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damnōsus , a, um, adj. damnum,
I.full of injury; and hence,
I. Act., that causes injury, injurious, hurtful, destructive, pernicious (very freq. since the Aug. period, not in Cicero or Caesar): “quid tibi commerci est cum dis damnosissimis?Plaut. Bac. 1, 2, 9; cf. “Venus,Hor. Ep. 1, 18, 21: “libido,id. ib. 2, 1, 107: canes, the worst cast of the tali (v. canis), Prop. 4, 8, 46; cf. Isid. Orig. 18, 65 al.: “et reipublicae et societatibus infidus damnosusque,Liv. 25, 1: “bellum sumptuosum et damnosum ipsis Romanis,id. 45, 3; Ov. M. 10, 707 et saep.— *
II. Pass., that suffers injury, injured, unfortunate: “senex,Plaut. Epid. 2, 3, 14.—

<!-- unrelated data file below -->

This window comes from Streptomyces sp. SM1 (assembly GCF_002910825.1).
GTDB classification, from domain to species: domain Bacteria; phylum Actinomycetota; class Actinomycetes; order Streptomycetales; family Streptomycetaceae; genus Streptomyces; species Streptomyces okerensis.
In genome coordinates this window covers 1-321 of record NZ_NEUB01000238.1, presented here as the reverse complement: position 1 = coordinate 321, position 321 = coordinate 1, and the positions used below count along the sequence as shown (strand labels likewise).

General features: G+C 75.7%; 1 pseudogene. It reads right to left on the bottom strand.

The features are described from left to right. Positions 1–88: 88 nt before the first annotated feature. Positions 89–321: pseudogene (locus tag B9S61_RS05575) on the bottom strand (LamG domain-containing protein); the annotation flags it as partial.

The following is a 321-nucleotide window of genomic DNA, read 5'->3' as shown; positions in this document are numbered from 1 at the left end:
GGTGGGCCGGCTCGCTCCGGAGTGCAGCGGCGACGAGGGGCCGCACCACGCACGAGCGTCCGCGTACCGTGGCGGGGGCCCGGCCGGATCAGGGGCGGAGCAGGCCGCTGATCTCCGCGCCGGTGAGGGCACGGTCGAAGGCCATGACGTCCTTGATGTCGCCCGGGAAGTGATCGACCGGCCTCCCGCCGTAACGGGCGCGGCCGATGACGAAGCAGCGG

III. Mid., that injures himself, wasteful, prodigal; a spendthrift: “dites mariti,Plaut. Curc. 4, 1, 24: id. Ps. 1, 5, 1; Ter. Heaut. 5, 4, 11: “non in alia re damnosior quam in aedificando,Suet. Ner. 31.—* Adv.: damnōse (acc. to no. I.), in conversational language = immodice: nos nisi damnose bibimus, moriemur inulti, to the injury of the host, i. e. deep, hard, Hor. S. 2, 8, 34.
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